Meerkat Facts

The polar bear is the world’s largest carnivore. The adult weighs between 300kg – 600kg and the female weighs approximately half the size.Meerkat

The name ‘meerkat’ means ‘lake cat’ in Dutch, however the meerkat is not a cat, nor is it found by lakes. It is believed that it has become confused with a different animal at some point – probably the prairie dog as the word meerkat in Afrikaans means ‘ground squirrel’.

The latin name for the meerkat is suricata suricatta.

The meerkat is actually a mongoose, not a cat.

Meerkats are incredibly socially adept and have a highly evolved social structure.

Meerkats will hunt for food in groups with some mob members acting as a sentry and keeping watch from an elevated position and alerting the rest of the mob at the first sign of predators.

Meerkats spend a lot of time standing up on their back legs.

Meerkat populations can be severely affected by a reduction in rainfall in the already dry and arid areas in which they live.

There are 3 sub-species of meerkat – they are: suricata suricatta siricata, suricata suricatta majoriae and suricata suricatta iona.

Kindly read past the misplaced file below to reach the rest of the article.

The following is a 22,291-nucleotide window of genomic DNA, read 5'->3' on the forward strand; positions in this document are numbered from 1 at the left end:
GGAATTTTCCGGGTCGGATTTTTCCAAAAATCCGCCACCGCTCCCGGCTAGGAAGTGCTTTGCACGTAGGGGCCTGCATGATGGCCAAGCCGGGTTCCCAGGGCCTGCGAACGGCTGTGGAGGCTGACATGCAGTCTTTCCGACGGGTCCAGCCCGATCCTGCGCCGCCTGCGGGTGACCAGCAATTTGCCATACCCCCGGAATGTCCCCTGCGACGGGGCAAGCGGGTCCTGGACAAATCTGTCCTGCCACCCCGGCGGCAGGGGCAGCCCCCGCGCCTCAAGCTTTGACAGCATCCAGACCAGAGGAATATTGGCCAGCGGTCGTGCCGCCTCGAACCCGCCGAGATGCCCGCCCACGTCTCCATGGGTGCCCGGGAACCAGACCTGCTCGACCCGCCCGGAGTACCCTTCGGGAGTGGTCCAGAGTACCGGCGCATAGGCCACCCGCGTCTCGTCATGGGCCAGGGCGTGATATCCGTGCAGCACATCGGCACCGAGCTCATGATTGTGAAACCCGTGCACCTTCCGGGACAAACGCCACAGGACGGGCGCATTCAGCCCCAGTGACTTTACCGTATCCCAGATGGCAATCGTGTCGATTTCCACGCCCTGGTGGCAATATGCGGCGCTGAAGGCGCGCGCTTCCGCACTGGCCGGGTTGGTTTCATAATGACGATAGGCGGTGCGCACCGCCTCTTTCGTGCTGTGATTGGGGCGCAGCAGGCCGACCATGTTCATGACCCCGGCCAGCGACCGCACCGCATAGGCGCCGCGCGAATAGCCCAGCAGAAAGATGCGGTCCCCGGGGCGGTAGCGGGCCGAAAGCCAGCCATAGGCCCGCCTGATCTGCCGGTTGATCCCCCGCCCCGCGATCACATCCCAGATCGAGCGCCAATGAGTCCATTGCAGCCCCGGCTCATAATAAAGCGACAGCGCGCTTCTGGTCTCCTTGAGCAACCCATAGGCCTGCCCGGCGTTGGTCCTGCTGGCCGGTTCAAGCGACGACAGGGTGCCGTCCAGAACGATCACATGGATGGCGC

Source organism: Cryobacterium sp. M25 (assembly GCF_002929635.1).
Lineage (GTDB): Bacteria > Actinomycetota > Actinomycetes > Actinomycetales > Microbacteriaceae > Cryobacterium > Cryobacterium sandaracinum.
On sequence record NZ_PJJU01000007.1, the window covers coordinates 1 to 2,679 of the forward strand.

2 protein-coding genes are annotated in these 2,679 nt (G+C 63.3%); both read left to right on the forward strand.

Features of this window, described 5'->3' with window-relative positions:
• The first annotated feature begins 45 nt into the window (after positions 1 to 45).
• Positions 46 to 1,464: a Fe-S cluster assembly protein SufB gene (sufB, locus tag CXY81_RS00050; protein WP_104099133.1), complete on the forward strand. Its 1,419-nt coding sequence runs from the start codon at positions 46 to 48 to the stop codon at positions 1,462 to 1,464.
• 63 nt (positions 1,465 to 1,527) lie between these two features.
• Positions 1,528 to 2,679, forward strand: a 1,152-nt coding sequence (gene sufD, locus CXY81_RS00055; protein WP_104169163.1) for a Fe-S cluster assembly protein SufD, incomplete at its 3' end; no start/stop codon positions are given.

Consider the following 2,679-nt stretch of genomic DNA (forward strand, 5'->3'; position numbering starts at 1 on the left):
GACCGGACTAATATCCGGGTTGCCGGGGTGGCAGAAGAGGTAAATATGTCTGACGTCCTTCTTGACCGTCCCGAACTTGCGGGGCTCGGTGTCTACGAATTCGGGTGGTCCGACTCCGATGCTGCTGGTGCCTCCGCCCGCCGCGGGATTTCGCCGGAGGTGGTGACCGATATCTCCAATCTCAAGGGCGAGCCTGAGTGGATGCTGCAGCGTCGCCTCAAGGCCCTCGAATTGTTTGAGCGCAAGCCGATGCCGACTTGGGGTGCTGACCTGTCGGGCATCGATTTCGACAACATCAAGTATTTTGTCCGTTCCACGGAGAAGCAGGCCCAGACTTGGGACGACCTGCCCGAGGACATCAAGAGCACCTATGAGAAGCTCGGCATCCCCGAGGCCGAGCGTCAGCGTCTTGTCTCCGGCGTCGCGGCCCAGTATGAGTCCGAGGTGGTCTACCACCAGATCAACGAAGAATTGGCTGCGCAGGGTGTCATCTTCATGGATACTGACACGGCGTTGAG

In the wild, meerkats eat pretty much anything – insects, reptiles, scorpions, plants, eggs, birds, worms and more!

Meerkat groups are known as a mob or a gang.

Meerkats have been observed wrestling and racing each other for fun!

Meerkats grow to around 12″ (30cm) tall.

A fully grown meerkat weighs around 1 kilo (2lbs).

Meerkats are fortunate from a conservation perspective in that they are present in many well-managed and well-protected areas. Also due to their short gestation period of only 11 weeks, their population can recover quickly from a reduction in numbers.

The meerkat is native to southern Africa and can be found in countries such as Angola, Botswana, South Africa and Lesotho.

Meerkats live underground in burrows which they dig using their claws.

Meerkats breed annually, having litters of between 1 and 5 pups – 3 being most common.

Meerkat pups don’t leave the burrow for the first 2-3 weeks of their life and are born with their eyes and ears closed. Their eyes open after 10-14 days, their ears a day or two later.

Meerkats are immune to most types of venom and as a result can hunt scorpions and even snakes for food.

The meerkat has dark patches around the eyes which aid in seeing in the constant bright desert sunshine.

Meerkats often share their burrows with other animals that don’t compete for the same food resources.

In some areas of Africa the meerkat is known as the ‘sun angel’ and is believed to protect cattle and people from the ‘moon devil’ or werewolf.

Meerkats often spend time on their backs lying in the sunshine to keep warm, absorbing heat through their bellies.